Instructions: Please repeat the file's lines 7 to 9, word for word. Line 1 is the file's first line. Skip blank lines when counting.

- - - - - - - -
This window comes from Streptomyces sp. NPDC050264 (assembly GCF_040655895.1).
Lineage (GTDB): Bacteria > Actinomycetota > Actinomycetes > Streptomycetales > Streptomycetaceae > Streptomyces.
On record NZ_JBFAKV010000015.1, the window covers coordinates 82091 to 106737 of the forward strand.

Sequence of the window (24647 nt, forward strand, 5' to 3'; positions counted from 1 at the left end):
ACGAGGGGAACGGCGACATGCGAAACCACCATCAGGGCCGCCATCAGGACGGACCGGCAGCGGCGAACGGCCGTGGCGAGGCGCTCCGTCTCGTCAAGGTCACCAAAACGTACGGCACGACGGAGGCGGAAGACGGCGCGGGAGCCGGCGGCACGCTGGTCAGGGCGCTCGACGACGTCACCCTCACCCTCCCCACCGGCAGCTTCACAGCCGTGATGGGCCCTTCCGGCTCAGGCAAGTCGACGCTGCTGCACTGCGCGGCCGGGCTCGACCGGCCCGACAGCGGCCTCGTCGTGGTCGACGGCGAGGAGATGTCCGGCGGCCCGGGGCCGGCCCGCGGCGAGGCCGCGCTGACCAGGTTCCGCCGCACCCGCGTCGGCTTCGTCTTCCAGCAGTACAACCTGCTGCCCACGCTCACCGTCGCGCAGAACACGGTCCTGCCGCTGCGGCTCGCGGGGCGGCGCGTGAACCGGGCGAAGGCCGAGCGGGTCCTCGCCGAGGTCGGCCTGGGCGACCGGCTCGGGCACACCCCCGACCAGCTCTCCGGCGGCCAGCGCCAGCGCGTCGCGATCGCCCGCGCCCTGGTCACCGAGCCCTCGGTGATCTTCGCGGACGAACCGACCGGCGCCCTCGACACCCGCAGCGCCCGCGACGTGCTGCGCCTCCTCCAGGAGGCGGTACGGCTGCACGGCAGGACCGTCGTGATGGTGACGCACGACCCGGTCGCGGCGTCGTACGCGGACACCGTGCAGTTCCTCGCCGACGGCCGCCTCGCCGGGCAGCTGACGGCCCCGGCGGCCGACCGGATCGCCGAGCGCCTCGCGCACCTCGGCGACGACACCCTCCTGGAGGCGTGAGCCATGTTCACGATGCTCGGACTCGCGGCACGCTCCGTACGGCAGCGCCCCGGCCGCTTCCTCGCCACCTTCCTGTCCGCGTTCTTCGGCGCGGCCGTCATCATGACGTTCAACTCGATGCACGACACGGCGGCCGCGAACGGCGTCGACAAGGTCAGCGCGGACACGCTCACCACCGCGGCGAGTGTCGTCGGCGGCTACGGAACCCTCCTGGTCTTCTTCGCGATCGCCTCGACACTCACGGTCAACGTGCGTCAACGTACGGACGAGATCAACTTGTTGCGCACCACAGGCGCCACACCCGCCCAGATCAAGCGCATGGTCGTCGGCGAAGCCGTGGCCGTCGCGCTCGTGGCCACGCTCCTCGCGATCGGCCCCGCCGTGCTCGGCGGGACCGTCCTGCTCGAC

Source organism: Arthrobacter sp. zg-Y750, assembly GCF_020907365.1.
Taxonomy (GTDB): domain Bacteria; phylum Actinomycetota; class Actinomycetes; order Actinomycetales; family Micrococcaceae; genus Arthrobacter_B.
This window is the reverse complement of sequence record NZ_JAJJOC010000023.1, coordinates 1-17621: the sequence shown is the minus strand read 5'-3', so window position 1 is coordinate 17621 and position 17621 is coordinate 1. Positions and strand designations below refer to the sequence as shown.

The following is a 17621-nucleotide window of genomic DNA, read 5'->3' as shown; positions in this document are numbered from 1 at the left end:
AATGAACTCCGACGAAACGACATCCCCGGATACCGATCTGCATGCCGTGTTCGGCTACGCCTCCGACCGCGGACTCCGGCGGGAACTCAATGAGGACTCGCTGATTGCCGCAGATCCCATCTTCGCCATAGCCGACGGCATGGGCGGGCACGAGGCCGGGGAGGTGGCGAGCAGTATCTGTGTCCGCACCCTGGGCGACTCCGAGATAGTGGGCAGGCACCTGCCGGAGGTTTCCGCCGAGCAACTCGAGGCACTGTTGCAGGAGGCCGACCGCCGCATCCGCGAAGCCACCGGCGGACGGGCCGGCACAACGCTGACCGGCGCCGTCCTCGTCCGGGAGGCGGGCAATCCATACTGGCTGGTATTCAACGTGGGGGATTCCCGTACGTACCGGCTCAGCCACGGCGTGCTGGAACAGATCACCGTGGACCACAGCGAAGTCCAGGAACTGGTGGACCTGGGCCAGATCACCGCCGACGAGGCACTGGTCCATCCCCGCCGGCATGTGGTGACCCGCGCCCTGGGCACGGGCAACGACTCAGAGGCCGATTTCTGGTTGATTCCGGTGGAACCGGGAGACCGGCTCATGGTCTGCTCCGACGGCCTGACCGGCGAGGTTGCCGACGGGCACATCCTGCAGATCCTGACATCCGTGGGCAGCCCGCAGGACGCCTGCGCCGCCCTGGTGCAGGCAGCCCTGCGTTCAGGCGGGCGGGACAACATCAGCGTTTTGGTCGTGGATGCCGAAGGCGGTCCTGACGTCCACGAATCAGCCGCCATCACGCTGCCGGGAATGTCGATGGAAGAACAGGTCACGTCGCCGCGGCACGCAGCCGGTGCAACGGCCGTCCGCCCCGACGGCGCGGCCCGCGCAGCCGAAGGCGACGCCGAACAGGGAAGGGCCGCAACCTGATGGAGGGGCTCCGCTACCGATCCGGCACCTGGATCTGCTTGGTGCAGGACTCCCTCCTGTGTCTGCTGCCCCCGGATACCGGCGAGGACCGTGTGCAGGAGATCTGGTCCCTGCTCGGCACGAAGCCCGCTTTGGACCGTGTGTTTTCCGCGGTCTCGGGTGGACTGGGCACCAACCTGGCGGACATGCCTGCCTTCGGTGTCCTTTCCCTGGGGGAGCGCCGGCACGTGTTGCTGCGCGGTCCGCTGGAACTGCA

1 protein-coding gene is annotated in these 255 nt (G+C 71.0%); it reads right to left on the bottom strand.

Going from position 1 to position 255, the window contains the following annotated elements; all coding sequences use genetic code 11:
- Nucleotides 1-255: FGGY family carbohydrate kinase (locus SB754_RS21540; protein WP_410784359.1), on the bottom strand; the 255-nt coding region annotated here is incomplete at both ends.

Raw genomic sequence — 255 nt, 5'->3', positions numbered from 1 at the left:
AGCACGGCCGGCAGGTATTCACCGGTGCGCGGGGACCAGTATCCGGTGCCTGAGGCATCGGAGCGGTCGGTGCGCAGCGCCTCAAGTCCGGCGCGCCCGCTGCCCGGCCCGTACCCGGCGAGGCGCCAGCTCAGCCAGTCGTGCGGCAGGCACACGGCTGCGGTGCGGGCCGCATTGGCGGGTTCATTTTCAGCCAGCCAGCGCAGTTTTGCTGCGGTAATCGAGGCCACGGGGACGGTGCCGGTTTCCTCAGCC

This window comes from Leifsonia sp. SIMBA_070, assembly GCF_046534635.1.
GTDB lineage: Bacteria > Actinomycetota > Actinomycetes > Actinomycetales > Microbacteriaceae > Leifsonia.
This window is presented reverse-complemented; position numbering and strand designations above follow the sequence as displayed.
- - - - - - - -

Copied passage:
Taxonomy (GTDB): domain Bacteria; phylum Actinomycetota; class Actinomycetes; order Actinomycetales; family Micrococcaceae; genus Arthrobacter_B.
This window is the reverse complement of sequence record NZ_JAJJOC010000023.1, coordinates 1-17621: the sequence shown is the minus strand read 5'-3', so window position 1 is coordinate 17621 and position 17621 is coordinate 1. Positions and strand designations below refer to the sequence as shown.

The following is a 17621-nucleotide window of genomic DNA, read 5'->3' as shown; positions in this document are numbered from 1 at the left end: